The flowers that a butterfly loves are often the same flowers you might have in your cutting garden. Butterfly gardens should be planted in full sun.
Some of the staples in a butterfly garden are Monarda (Bee Balm), Echinacea purpurea (purple cone flower), gaillardia (blanket flower), day lilies, yarrows, garden phlox, black eyed Susan, daisies, and hollyhocks.
There are many more. Butterflies like flat, daisy shaped flowers that are easy to land on and flowers that are rich in fragrant aromas.
The picture above is a newly hatched Monarch resting on a cosmos flower.
Butterflies are nectar eaters. They are not attracted to flowers by their smell, but by the amount of nectar a plant produces. Their larva eats leaves,though, and depending on the type of butterfly you want to attract, you'll need to provide appropriate food sources.
A few years ago a milkweed plant surfaced in my garden. I didn’t remove it, and soon I had monarch butterfly eggs on several of the leaves. I was thrilled. Since then the milkweeds have multiplied and so have the monarch butterflies. I have successfully raised and released many, many monarch butterflies.
Below is a milkweed plant growing next to black eyed Susans. Both plants self seed and surprise me with their new locations every year.
Below is a beautiful yellow swallowtail resting on a day lily.
If you’re more interested in having swallowtails, you’ll need to plant things like parsley, dill, and Queen-Anne’s Lace. I had Queen-Anne’s Lace in my garden for a couple of years, but it became invasive and was taking over everything. I had to remove most of it, but if you have a big enough space, a naturalized garden, or a prairie garden, it can be a welcome addition to your garden.
I do plant parsley every year, though-and it's more for the butterflies than it is for my own use.
Lately, I’m having a little trouble with too many milkweeds, too, but my family has had so much fun raising monarch butterflies that I put up with them. What I do now is let some plants remain, but I’m vigilant about pulling up the many seedlings. Later in the summer, I will let a few new milkweeds grow because by then we’ve used up the bigger plants and monarchs lay eggs three or four times in a season.
Below is a large milkweed in bloom. By the way if you've never smelled a milkweed blossom, you should. They have a beautiful sweet scent.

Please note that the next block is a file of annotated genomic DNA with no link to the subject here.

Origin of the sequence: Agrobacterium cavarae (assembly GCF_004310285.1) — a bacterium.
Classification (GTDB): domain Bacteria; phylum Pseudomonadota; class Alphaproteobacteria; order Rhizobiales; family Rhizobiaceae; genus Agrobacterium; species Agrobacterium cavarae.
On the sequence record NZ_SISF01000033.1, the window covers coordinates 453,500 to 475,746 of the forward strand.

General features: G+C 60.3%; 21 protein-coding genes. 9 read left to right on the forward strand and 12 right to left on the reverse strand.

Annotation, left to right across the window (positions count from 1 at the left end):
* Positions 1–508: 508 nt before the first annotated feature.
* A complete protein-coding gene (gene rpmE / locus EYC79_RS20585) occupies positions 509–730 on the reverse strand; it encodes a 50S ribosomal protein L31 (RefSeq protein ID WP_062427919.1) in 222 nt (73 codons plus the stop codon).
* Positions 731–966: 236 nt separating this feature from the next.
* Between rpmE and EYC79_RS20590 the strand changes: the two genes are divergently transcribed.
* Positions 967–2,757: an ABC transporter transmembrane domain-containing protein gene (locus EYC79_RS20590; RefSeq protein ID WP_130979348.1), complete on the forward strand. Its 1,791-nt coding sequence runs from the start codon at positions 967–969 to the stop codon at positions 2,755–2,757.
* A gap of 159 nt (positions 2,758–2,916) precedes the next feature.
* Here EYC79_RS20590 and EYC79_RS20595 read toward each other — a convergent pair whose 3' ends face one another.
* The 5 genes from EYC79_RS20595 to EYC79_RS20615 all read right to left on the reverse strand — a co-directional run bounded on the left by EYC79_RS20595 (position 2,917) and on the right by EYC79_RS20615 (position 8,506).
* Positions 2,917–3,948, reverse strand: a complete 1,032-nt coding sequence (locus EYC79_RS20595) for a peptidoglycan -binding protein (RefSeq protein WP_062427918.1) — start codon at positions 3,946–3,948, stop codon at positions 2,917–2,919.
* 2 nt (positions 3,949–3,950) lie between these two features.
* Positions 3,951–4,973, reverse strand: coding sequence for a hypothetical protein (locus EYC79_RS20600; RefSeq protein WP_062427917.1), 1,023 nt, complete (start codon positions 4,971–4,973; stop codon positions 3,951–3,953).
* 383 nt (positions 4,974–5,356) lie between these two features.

I remove leaves off the milkweed plants when I find leaves that contain eggs and put them in insect boxes, and wrap the base of the leaf in a damp paper towel to keep the leaf fresh.
I do this because I think they're safer there. I'm not sure but I think ants and pincher bugs eat the eggs (which by the way look like tiny, white, conical shaped balls-usually found on the underside of milkweed leaves).
Within a few days the tiny caterpillars hatch. During this stage, the caterpillars live entirely on the milkweed leaves, so I usually pick at least one new, fresh leaf a day for them.
If I find caterpillars already hatched, I also remove these from the garden and raise them in the cages, too. Since finding the first eggs, I have given caterpillars to several neighborhood children, and three of my grandchildren.
My butterfly garden has become a haven for small children. They come to look for caterpillars and to get food for their small pets. When the caterpillars are fully grown (in about 2 weeks); they will form a chrysalis at the top of their enclosure.
About two weeks after that they will hatch into butterflies and we will release them back into the garden. This is a fascinating process to watch and a wonderful way to acquaint children to nature in the garden.
We also found quite by accident that tiny tree frogs love the butterfly garden. Several times in the last couple of years we have found tree frogs clinging to the stems of the milkweed plants. They’re delightful little creatures and it’s always a special day when we see one.
The one below is clinging to a purple coneflower.
Once you realize that many beneficial insects and creatures live in your garden, you will view spraying your garden with insecticides in a different light. I never have done this, but I know people do. Spraying is used to kill pests that might be destroying a certain plant, but the sprays will indiscriminately kill all the caterpillars you are trying to encourage to live in your garden.
It is better for your garden if you hand pick off destructive insects. If you can’t do this, use your sprays very carefully. Try not to do it on a windy day and if possible only spray the affected plant-not your whole garden.
Butterfly Gardens are easy to grow and easy to maintain. The flowers can be enjoyed in your garden and many can also be cut to enjoy in your house.
Below is a monarch butterfly enjoying the garden.
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